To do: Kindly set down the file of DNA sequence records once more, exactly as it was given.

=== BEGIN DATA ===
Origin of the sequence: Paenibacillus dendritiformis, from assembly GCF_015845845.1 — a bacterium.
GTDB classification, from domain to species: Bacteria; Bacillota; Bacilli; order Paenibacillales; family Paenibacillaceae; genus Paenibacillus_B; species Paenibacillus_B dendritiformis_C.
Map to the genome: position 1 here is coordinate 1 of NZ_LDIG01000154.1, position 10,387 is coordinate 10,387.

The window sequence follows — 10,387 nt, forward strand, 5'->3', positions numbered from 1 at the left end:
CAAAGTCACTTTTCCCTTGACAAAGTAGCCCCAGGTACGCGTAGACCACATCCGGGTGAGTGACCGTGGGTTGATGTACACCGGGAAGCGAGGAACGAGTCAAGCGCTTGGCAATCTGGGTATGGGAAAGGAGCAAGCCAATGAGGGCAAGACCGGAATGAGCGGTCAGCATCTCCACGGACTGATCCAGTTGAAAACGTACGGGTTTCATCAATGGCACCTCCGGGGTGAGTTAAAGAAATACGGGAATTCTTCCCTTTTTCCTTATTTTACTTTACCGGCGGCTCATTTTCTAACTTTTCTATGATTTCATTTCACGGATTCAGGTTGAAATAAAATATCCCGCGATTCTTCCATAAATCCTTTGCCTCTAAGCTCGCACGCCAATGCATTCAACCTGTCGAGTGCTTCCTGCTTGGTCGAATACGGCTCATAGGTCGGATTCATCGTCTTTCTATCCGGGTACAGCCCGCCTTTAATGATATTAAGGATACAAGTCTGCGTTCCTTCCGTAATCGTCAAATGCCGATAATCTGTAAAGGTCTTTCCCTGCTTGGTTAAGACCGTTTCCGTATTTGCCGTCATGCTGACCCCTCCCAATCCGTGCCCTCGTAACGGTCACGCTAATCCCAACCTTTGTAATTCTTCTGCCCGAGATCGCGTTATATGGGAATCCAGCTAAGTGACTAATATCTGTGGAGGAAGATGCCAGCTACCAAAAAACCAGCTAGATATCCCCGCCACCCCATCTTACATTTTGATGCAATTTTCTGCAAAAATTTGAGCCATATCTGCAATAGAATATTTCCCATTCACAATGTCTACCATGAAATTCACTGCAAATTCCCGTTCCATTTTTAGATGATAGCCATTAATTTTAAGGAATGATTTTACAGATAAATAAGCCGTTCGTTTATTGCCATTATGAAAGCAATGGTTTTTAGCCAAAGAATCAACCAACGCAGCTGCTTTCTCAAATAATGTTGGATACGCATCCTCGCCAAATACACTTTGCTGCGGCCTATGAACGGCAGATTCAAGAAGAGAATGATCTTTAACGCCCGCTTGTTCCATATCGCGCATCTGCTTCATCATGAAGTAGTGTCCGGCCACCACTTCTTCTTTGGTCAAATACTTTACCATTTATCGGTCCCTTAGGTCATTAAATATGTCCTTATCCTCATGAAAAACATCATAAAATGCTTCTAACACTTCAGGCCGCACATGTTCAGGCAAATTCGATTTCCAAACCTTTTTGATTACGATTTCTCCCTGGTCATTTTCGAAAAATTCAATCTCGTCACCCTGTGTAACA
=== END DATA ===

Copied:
Origin of the sequence: Paenibacillus dendritiformis, from assembly GCF_015845845.1 — a bacterium.
GTDB classification, from domain to species: Bacteria; Bacillota; Bacilli; order Paenibacillales; family Paenibacillaceae; genus Paenibacillus_B; species Paenibacillus_B dendritiformis_C.
Map to the genome: position 1 here is coordinate 1 of NZ_LDIG01000154.1, position 10,387 is coordinate 10,387.

The window sequence follows — 10,387 nt, forward strand, 5'->3', positions numbered from 1 at the left end:
CAAAGTCACTTTTCCCTTGACAAAGTAGCCCCAGGTACGCGTAGACCACATCCGGGTGAGTGACCGTGGGTTGATGTACACCGGGAAGCGAGGAACGAGTCAAGCGCTTGGCAATCTGGGTATGGGAAAGGAGCAAGCCAATGAGGGCAAGACCGGAATGAGCGGTCAGCATCTCCACGGACTGATCCAGTTGAAAACGTACGGGTTTCATCAATGGCACCTCCGGGGTGAGTTAAAGAAATACGGGAATTCTTCCCTTTTTCCTTATTTTACTTTACCGGCGGCTCATTTTCTAACTTTTCTATGATTTCATTTCACGGATTCAGGTTGAAATAAAATATCCCGCGATTCTTCCATAAATCCTTTGCCTCTAAGCTCGCACGCCAATGCATTCAACCTGTCGAGTGCTTCCTGCTTGGTCGAATACGGCTCATAGGTCGGATTCATCGTCTTTCTATCCGGGTACAGCCCGCCTTTAATGATATTAAGGATACAAGTCTGCGTTCCTTCCGTAATCGTCAAATGCCGATAATCTGTAAAGGTCTTTCCCTGCTTGGTTAAGACCGTTTCCGTATTTGCCGTCATGCTGACCCCTCCCAATCCGTGCCCTCGTAACGGTCACGCTAATCCCAACCTTTGTAATTCTTCTGCCCGAGATCGCGTTATATGGGAATCCAGCTAAGTGACTAATATCTGTGGAGGAAGATGCCAGCTACCAAAAAACCAGCTAGATATCCCCGCCACCCCATCTTACATTTTGATGCAATTTTCTGCAAAAATTTGAGCCATATCTGCAATAGAATATTTCCCATTCACAATGTCTACCATGAAATTCACTGCAAATTCCCGTTCCATTTTTAGATGATAGCCATTAATTTTAAGGAATGATTTTACAGATAAATAAGCCGTTCGTTTATTGCCATTATGAAAGCAATGGTTTTTAGCCAAAGAATCAACCAACGCAGCTGCTTTCTCAAATAATGTTGGATACGCATCCTCGCCAAATACACTTTGCTGCGGCCTATGAACGGCAGATTCAAGAAGAGAATGATCTTTAACGCCCGCTTGTTCCATATCGCGCATCTGCTTCATCATGAAGTAGTGTCCGGCCACCACTTCTTCTTTGGTCAAATACTTTACCATTTATCGGTCCCTTAGGTCATTAAATATGTCCTTATCCTCATGAAAAACATCATAAAATGCTTCTAACACTTCAGGCCGCACATGTTCAGGCAAATTCGATTTCCAAACCTTTTTGATTACGATTTCTCCCTGGTCATTTTCGAAAAATTCAATCTCGTCACCCTGTGTAACA